Friday, November 28, 2008
Los Angeles: 26 Beach
Chicken Curry Pasta - Thai Red Curry simmered with chicken breast, peas and linguini.
It shouldn't surprise me, but it does. Every time I visit Los Angeles I'm continually amazed by the breadth of food this metropolis has to offer. Maybe I'm "too mainstream" but when I think of "L.A." the "hip" places come to mind. Places like Providence, Mozza and Spago. Luckily, Al, Polly and my friends live here so I get to experience an L.A. removed from the hype.
With Mom in tow, we're cruising around Venice Beach visiting more pastry shops, like Jin Patisserie, and seeing just what else L.A. has to offer. It's about 11:30am, which means it's time to each lunch.
Me? I would have gone to places that I know about. Places like Father's Office in Santa Monica or Lilly's on Abbott-Kinney. I never would have thought about the place Polly took us: 26 Beach in Marina Del Rey.
Located on Washington Boulevard, getting into 26 Beach's parking lot can be a bit tricky. As you're approaching the restaurant (by car, with the restaurant to your right), the entrance to the back lot is immediately to the right of the restaurant - which means for us, it's NOW. A hard and quick turn to the right and you squeeze your car down a very narrow lane to a small parking lot in the back. Don't come in too fast because some fool might try to come out the way they came in (wrong), or some L.A. soccer mom is sitting in the middle of lane just because, and you don't want to hit any of the kitchen help as they schlep bags back and forth from the dumpster.
Squeeze into a space and you're good to go. Walk around to the front entrance and all is good.
Polly's Ginger Salmon Salad - Fresh Sauteed Salmon with asparagus, mushrooms in a soy dressing on a bed of greens and cilantro.
The restaurant is divided into two main sections, the sort-of outside part and the inside. The sort-of outside part features ceiling height walls with overhead coverage but is otherwise open-air. The set up and decor is eclectic and funky. To the right is the inside part of the restaurant. It's much more chic looking with supple fabrics, wood furniture, soft lighting and a small bar. Surprisingly, Mom chose to sit in the pseudo outside part of the restaurant.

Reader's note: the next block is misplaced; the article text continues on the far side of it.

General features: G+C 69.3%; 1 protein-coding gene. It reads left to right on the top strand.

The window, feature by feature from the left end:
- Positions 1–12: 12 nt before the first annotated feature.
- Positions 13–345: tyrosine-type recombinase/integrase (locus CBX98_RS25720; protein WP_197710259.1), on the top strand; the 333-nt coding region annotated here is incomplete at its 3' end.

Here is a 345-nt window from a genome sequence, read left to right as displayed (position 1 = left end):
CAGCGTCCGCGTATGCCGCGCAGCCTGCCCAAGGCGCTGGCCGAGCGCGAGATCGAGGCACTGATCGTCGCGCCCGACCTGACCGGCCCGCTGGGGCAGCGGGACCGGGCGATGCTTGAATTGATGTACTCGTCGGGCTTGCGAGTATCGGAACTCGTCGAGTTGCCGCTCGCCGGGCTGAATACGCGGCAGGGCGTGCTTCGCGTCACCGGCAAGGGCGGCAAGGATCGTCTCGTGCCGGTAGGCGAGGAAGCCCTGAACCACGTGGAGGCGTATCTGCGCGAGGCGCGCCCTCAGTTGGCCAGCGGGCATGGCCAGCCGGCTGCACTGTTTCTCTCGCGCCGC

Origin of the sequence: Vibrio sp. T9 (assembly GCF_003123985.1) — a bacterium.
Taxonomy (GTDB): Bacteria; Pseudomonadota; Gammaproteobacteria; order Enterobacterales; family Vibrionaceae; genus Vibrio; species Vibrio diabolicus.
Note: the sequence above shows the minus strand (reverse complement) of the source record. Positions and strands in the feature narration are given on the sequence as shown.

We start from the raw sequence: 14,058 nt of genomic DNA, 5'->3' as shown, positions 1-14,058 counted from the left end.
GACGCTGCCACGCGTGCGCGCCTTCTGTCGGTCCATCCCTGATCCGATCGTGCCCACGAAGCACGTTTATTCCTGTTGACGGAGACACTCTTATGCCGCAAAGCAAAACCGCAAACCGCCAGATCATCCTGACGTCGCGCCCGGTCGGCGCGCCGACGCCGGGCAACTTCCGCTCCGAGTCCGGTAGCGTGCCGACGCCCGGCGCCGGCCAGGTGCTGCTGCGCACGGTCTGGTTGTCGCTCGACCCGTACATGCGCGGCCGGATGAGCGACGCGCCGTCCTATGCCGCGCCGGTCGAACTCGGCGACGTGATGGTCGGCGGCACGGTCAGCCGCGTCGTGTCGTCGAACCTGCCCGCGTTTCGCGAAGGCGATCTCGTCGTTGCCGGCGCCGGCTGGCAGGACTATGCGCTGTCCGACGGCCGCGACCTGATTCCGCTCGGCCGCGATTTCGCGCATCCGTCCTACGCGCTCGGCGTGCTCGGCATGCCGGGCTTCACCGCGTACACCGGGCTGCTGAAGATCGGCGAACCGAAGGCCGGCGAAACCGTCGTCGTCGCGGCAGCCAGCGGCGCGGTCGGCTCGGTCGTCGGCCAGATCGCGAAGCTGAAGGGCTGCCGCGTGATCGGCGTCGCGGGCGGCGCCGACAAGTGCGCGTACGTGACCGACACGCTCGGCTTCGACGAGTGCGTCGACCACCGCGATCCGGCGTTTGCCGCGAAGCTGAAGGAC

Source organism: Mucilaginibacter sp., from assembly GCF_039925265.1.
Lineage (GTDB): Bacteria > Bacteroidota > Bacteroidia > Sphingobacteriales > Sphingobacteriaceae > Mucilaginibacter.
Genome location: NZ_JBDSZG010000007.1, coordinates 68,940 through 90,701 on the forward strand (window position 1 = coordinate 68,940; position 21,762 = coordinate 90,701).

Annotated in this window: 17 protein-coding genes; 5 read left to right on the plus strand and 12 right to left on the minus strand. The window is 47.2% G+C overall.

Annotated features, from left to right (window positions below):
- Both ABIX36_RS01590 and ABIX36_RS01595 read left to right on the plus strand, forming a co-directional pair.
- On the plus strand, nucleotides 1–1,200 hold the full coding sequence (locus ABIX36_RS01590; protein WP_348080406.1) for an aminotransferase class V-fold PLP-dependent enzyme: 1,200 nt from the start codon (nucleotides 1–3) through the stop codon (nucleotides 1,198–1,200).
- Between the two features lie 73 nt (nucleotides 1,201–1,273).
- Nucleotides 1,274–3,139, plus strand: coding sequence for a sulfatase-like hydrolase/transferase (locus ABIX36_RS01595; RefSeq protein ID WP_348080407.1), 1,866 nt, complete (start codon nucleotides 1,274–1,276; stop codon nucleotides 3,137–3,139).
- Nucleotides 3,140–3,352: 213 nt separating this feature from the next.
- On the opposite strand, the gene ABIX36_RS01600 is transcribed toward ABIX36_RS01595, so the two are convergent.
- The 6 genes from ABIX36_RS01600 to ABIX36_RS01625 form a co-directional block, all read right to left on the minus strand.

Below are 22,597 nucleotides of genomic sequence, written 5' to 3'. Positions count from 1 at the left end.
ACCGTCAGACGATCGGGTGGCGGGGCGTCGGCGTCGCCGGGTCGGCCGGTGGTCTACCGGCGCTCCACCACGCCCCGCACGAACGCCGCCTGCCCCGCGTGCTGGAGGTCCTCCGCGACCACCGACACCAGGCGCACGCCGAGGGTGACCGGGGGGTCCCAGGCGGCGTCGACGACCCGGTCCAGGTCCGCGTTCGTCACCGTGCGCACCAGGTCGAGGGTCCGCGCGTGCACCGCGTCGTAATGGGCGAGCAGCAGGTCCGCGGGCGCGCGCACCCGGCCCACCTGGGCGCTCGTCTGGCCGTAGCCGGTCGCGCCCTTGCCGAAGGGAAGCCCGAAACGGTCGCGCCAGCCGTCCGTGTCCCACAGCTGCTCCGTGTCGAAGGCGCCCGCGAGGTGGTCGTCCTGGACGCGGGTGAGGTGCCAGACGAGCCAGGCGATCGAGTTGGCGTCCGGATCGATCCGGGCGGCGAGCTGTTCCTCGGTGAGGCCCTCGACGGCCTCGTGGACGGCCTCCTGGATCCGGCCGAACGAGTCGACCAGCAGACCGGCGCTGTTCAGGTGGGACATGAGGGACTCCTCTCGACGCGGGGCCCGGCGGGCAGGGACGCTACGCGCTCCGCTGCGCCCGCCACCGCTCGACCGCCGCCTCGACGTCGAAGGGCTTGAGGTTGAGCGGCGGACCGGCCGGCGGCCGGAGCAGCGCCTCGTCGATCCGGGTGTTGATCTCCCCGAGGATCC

With a name like 26 Beach, you'd think the name has something to do with the restaurant. Maybe it's on the beach? No. Maybe the address is 26? Nope. I checked their website, but there's nothing there either, but it does state that they're celebrating their 26th year in business. Maybe in 2009 the restaurant will be called "27 Beach."
Once seated, service starts out a bit on the rocky side. Where's our waitress? Maybe a drink order? Who knows what's going on but we sit for at least ten minutes before our waitress comes to greet us and take a drink order. Normally, I'd be a bit perturbed but I'm technically on vacation and I supposedly work in foodservice - I really don't want to get worked up unless something really egregious happens. Plus, I'm with my Mom and I just don't want to make an issue of it. But certainly ten minutes is beyond reasonable.
Finally, our waitress comes and she's nice. I'm going to give them the benefit of the doubt and guess that perhaps they didn't assign her to our table but she did greet and take the order of the two ladies seated next to and after us before getting to us.
Mom and PB&J Burger - Creamy Skippy peanut butter & Knott's Strawberry Jam.
The menu, like the setting, is eclectic. On the menu are eggs, burgers, salads, Asian noodles and chilaquiles. God knows I would never begrudge a restaurant for offering chilaquiles but to my East Coast eyes, it's kinda odd. But the word is that the food is good so I'm game.